Thirty

 

 

“Old man beat us, all of us. Even d’a dog. Mama? He put so many of us babies on her she died young. Younger d’an I am now.” She sits up straight.

“When she died. D’a whole t’ing fell apa’rt. I never saw him again. I was old’ah. The old’est. Some o’ mama’s relations took d’a little ones. I never saw d’em befo’h d’at. Must have been a’fra’yd of him. Maybe I couldn’t forgive…. I ran off.” Her eyes drop, “Never said good bye to them little ones.”

“I was tall for my age. Kind’a like a boy. Felt like one. Did not take much to con’vince me d’ere was no future being a girl.”

“I was used to hid’ing so I hid in the day. Went out at night. Easier d’at way. Dressed like a boy. I stole what I needed. K’ept t’a myself.”

She sits. Her back straight. Chin out.

“Couldn’t hide it for’ev’a.” She runs her hands down her sides to her hips. “Don’t know what I would’f done. The priest was no help.” She swallows hard.

“You don’t want all d’at! You want’a know how I get into d’a liquor business? D’at what you want t’a know.”

I couldn’t interrupt.

She went on, “Livin’ at night in d’a town is h’ard. I got com’fortable around bars, clubs, joints. Guess I was smart enough not t’a fall for d’a goods on off’a. Cu’rious…. Some men… h’ave it t’all. Clothes. Good food. A good bed. Company. Funny…. Not d’a owners. Not d’ose men. ”

She went quiet. Her gaze turned aft over the stern. Nothing to see out there but the dark night. I watched her face, She barely knows I’m here.

She shuddered and took in a deep breath. She turned towards me. Her eyes reading me like a book. I couldn’t hold her gaze. Her hands lay clasped on her lap.

She shook her head and went on, “Not like it t’is now back d’en! Back d’en! I’m talking like it t’was d’e olden days! Not d’at fa’ back. Befo’h Pro’hibit’ion. Ten yea’as? Ten yea’as….”

“Only one way into d’at life – fo’ a girl. No way! Not fo’ me. Be somebody’s da’ame….”

“Y’a don’t want t’a know…. Not gonna tell ya what went on. Put a still togeth’a. Sold what I made t’a a f’ew joints. Paid d’a bills.”

“Nassau… it ch’anged aft’a d’a war…. First t’was all ne’avy boys. Sailors lookin’ t’a forget. Sca’ared. Lookin’ fo’ courage in a bottle. Aft’a d’a war d’ey all left. You lot moved in, Americans. Buy anyt’ing and everyt’ing. A bottle, a barrel… anyt’ing d’at smell of al’cohol.” She shakes her head side to side.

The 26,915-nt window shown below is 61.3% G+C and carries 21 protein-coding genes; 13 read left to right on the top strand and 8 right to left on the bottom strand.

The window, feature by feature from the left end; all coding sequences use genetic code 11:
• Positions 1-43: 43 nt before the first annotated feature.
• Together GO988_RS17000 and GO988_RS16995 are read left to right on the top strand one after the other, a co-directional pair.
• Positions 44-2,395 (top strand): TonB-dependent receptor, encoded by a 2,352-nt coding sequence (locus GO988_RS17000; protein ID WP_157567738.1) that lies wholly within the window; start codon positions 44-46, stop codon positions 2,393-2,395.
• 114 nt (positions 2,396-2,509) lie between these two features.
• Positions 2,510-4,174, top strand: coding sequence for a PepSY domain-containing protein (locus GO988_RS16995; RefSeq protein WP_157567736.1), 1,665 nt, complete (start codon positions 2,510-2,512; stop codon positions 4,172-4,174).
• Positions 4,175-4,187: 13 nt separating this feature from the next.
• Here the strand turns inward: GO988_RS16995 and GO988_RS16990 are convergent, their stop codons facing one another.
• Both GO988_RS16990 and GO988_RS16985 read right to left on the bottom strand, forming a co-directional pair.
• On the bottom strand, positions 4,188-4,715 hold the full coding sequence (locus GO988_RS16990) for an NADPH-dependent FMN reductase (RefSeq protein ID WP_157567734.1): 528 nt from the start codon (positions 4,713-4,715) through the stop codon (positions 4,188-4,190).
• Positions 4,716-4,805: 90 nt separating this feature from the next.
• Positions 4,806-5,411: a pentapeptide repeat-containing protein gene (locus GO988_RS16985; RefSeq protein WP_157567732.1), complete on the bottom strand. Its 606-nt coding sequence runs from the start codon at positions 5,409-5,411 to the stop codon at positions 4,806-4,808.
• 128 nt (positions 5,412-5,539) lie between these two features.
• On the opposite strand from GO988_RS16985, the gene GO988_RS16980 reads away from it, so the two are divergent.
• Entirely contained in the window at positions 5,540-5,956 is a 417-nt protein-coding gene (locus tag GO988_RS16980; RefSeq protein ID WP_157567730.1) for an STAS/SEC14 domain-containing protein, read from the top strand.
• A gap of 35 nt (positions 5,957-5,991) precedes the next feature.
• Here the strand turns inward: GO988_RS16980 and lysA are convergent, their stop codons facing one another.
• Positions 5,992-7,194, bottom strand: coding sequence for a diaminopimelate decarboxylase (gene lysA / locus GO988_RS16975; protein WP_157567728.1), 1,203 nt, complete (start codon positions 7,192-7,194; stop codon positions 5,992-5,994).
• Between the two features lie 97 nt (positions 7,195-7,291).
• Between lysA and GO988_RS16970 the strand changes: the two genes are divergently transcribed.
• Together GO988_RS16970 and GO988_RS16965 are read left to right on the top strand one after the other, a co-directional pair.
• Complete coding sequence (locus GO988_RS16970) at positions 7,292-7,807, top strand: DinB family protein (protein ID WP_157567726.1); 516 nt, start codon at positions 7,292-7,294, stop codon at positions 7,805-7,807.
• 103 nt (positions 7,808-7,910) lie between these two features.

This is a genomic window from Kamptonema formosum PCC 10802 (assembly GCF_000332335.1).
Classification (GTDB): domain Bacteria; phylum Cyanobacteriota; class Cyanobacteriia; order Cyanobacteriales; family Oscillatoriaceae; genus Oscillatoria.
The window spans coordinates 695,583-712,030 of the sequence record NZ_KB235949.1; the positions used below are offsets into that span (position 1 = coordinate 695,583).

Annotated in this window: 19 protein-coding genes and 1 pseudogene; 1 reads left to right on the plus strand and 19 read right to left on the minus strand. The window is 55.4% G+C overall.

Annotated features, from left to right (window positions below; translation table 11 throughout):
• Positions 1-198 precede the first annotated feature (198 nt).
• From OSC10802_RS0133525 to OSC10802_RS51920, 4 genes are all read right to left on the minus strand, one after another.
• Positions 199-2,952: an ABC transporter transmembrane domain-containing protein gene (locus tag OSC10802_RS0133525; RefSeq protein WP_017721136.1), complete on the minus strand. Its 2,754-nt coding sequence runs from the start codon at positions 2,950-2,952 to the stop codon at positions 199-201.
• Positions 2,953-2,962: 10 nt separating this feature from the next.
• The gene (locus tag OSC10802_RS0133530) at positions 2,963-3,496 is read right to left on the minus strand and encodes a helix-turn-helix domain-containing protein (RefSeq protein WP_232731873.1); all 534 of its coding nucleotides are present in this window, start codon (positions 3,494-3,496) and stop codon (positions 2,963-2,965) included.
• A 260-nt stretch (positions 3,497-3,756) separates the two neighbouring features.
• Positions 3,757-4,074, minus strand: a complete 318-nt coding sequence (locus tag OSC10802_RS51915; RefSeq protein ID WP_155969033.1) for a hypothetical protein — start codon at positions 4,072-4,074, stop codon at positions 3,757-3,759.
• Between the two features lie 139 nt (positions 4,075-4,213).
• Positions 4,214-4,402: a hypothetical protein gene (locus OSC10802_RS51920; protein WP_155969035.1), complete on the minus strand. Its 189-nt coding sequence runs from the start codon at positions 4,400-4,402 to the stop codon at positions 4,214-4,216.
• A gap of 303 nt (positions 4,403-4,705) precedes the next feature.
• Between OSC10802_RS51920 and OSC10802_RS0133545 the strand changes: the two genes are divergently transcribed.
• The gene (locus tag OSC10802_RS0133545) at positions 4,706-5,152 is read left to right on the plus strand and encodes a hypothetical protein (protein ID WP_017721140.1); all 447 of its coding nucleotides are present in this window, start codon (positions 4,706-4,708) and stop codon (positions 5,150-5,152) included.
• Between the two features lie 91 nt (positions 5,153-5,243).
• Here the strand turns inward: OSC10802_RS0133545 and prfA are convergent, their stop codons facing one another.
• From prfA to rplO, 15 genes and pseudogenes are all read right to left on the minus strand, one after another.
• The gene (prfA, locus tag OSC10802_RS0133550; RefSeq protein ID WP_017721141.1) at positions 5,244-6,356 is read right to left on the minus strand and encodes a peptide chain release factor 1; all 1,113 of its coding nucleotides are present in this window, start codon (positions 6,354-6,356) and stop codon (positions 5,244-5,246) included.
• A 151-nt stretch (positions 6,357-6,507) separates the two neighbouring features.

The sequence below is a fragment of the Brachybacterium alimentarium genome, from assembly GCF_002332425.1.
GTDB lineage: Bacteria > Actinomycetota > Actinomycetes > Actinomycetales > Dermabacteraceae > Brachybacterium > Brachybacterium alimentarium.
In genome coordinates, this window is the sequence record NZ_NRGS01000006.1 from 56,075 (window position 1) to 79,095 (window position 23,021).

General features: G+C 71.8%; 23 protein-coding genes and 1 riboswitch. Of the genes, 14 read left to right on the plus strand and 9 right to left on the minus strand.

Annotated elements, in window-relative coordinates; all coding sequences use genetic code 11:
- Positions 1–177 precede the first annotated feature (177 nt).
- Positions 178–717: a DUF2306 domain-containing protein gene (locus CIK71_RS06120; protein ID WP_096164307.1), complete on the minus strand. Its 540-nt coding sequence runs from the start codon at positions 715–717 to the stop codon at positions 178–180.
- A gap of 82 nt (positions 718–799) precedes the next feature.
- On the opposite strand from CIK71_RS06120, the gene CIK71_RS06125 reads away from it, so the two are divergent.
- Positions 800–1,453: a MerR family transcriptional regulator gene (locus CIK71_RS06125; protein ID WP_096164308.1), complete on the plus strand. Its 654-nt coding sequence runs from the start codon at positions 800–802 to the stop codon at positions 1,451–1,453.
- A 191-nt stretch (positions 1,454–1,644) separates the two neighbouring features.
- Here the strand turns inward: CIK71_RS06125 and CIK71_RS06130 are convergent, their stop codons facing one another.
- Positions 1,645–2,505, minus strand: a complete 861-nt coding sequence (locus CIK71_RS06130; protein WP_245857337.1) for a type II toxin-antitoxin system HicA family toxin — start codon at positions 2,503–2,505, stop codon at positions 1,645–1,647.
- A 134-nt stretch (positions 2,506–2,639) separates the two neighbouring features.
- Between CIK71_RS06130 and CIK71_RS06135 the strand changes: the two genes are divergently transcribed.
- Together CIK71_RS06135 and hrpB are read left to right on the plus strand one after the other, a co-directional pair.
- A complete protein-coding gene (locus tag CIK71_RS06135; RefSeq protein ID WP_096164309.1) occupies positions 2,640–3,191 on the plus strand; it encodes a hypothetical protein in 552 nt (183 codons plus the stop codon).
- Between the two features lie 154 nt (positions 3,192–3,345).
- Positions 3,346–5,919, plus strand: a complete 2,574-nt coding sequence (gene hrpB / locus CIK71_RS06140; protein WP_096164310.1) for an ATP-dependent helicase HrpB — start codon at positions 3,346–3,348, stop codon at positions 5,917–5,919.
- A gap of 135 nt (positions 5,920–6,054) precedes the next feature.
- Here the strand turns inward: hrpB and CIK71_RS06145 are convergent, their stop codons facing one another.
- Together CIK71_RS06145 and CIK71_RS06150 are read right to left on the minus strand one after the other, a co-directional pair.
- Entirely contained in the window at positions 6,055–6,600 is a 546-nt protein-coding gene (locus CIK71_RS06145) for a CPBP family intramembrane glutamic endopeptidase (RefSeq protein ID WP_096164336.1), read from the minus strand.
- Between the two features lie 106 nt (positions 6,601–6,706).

“Next I knew I had a we’a’house full. An office. Twenty men we’rk for me!”

“Yea, it’s legal he’ah…. But wi’d d’at much money pourin’ in….”

“Americans! T’ugs! The cops? Pro’tect me? A lo’cal bus’iness woman? Hah! D’ey bought and paid fo’. Bought and paid fo’.”

“Local outfits got taken ov’ah. Men ke’illed or dis’appear’ad. Me? I’m caught in d’a middle.”

“I don’t know. Maybe t’was easi’ah fo’ me? I don’t t’row my weight around. Act the Big Man! I ke’ept low. Stay’ed out of sight.”

“When I could….”

“Plenty o’ men want t’a he’elp me. Pro’tect me. All I he’ave to do is lie down…. Got t’a al’way’s play one ‘gainst anoth’ah. And anoth’ah. Ke’ep ‘em guessin’!” She smiles.

“I zig when d’ey zag! Some of d’em we’rk for me. Dre’am of movin’ up by marryin’ d’a boss!” She chuckles.

“No way t’a li’eve.”

We sit in the dark night. Quiet.

The look on her face. Artemis Phillips’ story pops into my mind, Something about Diana….

A sigh off the night breeze brushes past us. She gathers her arms around herself, She’s cold. I hold up a finger, Wait here. And slip below.

I hand her a sweater. Watch her pull it over her shoulders and tie the long sleeves around her neck. I pull on my second-oldest flannel shirt layered over the other one, “Feels cold!” Been down here in the Tropics for too long!

“T’anks.” We stand face to face. The moon is high over my shoulder. The light falls on her face. I imagine I can see the girl in the woman before me. Her story stretches back to populate the night. A vague feeling surfaces as a question. I realize I have a lot of questions….

Something paddles by under Actæon’s stern. We hear a loud splash! A muffled cry, then silence.

A ‘caiman? She must think so too. We both shiver. Step closer.

She says,“Mac? Mac’Far’le’ane. I should go.” She turns. Headed for her dinghy.

I take one more look over the stern. Moonlight reflects off ripples expanding in circles under my feet, “No. Not tonight.” I grasp her arm before she moves beyond my reach. Looking towards the hatch I say, “Stay. You can have my cabin. I’ll sleep up forward…, with Skilly in the foc’s’l.”

“No” She says, “I’m n’ot puttin’ you out of you’ah bed.”

“There’s another bunk to port.”

“Fine. T’anks.” She makes a half turn, breathing in the night, and with her hand resting on the companionway slide, says, “I will”

 

 

Continue…

 

 

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